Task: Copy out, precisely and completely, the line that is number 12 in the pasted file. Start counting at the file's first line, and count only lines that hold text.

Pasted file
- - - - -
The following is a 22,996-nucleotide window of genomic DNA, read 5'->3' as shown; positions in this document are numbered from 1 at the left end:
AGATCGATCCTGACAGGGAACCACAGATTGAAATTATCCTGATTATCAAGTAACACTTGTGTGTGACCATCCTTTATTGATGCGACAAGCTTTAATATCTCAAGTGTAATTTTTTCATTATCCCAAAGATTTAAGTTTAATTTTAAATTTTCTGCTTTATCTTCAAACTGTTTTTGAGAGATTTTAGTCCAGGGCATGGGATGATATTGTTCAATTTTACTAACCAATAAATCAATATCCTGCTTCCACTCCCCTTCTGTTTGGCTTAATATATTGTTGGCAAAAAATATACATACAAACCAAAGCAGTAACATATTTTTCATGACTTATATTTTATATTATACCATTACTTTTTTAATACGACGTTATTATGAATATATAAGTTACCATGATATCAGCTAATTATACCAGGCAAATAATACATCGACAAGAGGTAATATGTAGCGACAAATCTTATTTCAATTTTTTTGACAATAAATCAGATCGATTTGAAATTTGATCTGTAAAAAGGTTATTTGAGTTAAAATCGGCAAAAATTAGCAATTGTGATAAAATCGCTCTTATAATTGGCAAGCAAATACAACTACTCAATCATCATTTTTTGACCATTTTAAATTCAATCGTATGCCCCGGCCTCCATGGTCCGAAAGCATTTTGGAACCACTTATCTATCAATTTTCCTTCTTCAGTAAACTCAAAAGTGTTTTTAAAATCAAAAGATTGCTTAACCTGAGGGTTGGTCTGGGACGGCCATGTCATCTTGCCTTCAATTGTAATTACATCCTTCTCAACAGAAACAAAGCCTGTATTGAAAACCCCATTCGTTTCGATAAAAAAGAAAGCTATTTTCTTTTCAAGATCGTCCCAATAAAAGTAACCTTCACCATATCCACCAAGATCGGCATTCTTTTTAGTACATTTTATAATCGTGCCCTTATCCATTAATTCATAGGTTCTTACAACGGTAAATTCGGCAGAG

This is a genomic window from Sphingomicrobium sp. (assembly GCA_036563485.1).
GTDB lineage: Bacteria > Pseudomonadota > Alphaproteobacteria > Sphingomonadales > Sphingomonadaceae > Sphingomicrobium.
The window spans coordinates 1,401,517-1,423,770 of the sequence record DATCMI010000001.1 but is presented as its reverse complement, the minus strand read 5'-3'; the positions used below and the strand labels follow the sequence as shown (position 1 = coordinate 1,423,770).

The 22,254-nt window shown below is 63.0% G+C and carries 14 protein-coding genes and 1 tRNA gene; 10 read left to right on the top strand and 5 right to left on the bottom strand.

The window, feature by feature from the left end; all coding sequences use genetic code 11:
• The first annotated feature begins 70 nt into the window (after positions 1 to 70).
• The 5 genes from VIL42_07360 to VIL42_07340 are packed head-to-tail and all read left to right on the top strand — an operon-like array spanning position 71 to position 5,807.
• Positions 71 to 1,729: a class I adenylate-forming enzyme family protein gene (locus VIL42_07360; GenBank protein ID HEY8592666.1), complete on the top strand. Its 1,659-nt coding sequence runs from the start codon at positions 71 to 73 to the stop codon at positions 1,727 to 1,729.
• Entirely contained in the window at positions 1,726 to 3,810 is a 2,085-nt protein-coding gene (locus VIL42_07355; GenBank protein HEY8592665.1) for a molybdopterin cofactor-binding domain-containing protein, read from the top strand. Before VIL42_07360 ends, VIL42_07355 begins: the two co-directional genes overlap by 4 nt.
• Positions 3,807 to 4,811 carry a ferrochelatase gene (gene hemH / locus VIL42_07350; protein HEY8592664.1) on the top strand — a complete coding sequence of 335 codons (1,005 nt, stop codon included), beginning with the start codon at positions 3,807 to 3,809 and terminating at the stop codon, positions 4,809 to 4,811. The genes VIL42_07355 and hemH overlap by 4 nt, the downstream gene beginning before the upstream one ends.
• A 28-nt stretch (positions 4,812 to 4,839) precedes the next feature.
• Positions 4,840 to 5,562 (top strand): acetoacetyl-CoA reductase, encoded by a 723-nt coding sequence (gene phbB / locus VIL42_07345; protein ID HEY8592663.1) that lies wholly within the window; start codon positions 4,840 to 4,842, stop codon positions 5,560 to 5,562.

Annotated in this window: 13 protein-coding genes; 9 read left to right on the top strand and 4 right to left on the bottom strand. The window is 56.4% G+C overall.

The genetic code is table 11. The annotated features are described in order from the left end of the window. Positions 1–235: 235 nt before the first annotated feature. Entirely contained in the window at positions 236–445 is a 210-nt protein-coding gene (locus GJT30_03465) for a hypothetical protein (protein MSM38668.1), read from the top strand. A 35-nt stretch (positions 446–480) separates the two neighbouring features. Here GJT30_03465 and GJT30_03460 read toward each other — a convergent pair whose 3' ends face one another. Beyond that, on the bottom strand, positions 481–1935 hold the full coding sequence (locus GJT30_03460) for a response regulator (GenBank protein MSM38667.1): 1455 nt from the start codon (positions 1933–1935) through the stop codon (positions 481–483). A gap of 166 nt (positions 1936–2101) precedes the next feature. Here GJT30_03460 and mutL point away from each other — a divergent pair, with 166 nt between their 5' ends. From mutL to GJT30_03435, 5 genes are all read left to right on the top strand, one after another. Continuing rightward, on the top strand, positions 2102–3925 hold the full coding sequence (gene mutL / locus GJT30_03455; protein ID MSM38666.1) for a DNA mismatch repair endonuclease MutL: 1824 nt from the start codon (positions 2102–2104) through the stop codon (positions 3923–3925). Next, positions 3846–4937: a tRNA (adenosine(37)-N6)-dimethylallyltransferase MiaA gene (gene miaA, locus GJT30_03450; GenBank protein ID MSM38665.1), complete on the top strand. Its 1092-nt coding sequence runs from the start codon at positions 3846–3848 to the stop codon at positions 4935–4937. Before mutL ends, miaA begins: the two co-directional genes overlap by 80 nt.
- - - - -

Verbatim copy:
• Positions 3,807 to 4,811 carry a ferrochelatase gene (gene hemH / locus VIL42_07350; protein HEY8592664.1) on the top strand — a complete coding sequence of 335 codons (1,005 nt, stop codon included), beginning with the start codon at positions 3,807 to 3,809 and terminating at the stop codon, positions 4,809 to 4,811. The genes VIL42_07355 and hemH overlap by 4 nt, the downstream gene beginning before the upstream one ends.